Pumping Iron to Stay Young?

This grandmother says it can help. And experts back her up.

4 min read

May 22, 2000 -- At least five mornings a week, I hustle to the Fountain of Youth. After tumbling out of bed and into workout togs before I've had a chance to think about it, I'm out the door headed for the gym. Clad in tights and a leotard to smooth my bulges, I feel energetic already.

It's a 20-year-old routine. At this point, I could be the poster girl for senior citizen exercise. I'll never see 70 again, and that's as specific as I'm going to get. My regimen includes not just aerobics -- walking the treadmill or taking a class -- but strength training, which the American College of Sports Medicine says is especially crucial for aging bodies like mine. Pump iron, the experts say, and you'll have less of that flab that can make you feel old.

The strength training part of the routine, also called weight training, is the part most people blow off. Too boring, too repetitive, too difficult. Those are the main excuses.

Not so, I say. I'm a great-grandmother, and I only took up weight training five years ago. Sticking with it, I've found, isn't so tough -- as long as you follow a few simple steps.

Here are my secrets.

Plan Ahead (and Don't Forget to Brag)

Every Sunday, I plan the week ahead, scheduling time for workouts as religiously as I make time for work. For me, when something is written down, it's as important as a work assignment.

My workouts are no secret, either. I tell friends, enemies, and acquaintances all about the weights I work with, the number of reps I do, and how often I go to the gym. I'm sure it bores them to tears, but having said all that, how could I possibly quit?

Mornings, Music, Good Company

It's important to work out first thing in the day, I think. Go to the gym, your home gym, or wherever you go to sweat before the business of the day overtakes and overwhelms you. I go to an all-women's gym, which to me means that I can wear whatever I want.

Music, whether it's rock and roll or the latest R & B hit, helps. It provides not just a pleasant background but jazzes you up to lift a little longer.

Having a buddy who is enthusiastic about exercise helps, too. One of my buddies, Marilou, is a dedicated exerciser. She's really my role model at the gym. She's younger than I am and eats a low-fat diet, as I try to do. If I miss a day, I feel as though I owe her and my other gym pals an explanation. It's easier just to go.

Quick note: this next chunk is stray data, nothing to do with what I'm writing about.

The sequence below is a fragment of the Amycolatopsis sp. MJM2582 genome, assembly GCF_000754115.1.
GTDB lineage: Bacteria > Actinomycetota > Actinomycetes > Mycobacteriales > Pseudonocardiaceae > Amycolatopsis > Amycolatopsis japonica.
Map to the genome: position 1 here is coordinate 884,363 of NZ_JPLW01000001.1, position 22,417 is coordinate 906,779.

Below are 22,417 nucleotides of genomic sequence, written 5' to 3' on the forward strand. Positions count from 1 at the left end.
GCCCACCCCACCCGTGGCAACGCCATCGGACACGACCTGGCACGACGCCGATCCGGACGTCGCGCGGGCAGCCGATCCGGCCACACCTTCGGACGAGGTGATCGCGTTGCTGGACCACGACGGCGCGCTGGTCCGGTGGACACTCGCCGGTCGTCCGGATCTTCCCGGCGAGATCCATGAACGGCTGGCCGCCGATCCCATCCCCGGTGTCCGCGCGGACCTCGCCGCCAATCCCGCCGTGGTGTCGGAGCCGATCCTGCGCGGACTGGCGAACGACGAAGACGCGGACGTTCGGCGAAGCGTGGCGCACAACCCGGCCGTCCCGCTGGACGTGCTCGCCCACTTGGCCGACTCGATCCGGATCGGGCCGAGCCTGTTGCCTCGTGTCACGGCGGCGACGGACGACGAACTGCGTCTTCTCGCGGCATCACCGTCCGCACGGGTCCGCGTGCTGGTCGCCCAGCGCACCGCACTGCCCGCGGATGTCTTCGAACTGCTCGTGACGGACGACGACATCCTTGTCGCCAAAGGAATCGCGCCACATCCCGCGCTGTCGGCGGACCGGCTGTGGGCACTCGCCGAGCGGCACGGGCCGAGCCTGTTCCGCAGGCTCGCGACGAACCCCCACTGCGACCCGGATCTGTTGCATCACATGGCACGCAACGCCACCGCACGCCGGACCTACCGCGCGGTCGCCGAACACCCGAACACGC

The Routine

I never think about a workout in total. I always think "I'll go lift some weights for a little while," and end up, of course, doing my whole routine. Breaking a task up into small parts and thinking about just one of them makes it easier to deal with.

I alternate lower-body and upper-body weight machines, plus the ab machine for sit-ups to tame that ever-present midriff bulge. I also alternate the machines with free weights. I do 30 reps (that's weight-speak for "repetitions") with 8-pound free weights in each hand. Then I exchange those 8-pounders for 5-pounders to do side lifts.

Don't be intimidated by the machines. Most include a sticker with illustrations and instructions, or you can always ask your gym's trainer what's what.

Other Perks

After every workout I give myself a reward -- a piece of hard candy -- before driving home. The piece of candy means that I get an "A" in working out for the day. I deserve it.

The biggest incentive to keep going, however, is the personal feedback I get from working out. Regular visits to that fountain of youth called the gym keep stiffness at bay, restore my wobbly balance, and help stave off extra pounds. I'm just under 5 feet 2 inches tall, and I weigh in at 116 -- just 4 pounds above my college weight.

When I'm away from the gym, I really feel the difference. Getting out of a chair takes longer. Clothes grab me around the middle. I have to lean against a doorjamb to put on pants. Fortunately, I don't let anything keep me away for long.

My doctors look at my charts and can't believe my age. (Forget it, I'm still not telling you.) When my internist tells me, "You don't have the blood pressure or enough cholesterol to be a great-grandmother," I can't wait to get back to the gym, grab a couple of weights, and give it my all.

Oh yes, there is something else -- or I should say someone else -- who keeps me faithful to my workout routine. I plan to be up for a game of catch with Edward Charles Foley III, my brand new great-grandson, just as soon as he knows the difference between a bottle and a baseball.

Kit Snedaker is a Los Angeles freelance writer who cut gym in school because she hated the green uniforms. She's been making up for it ever since.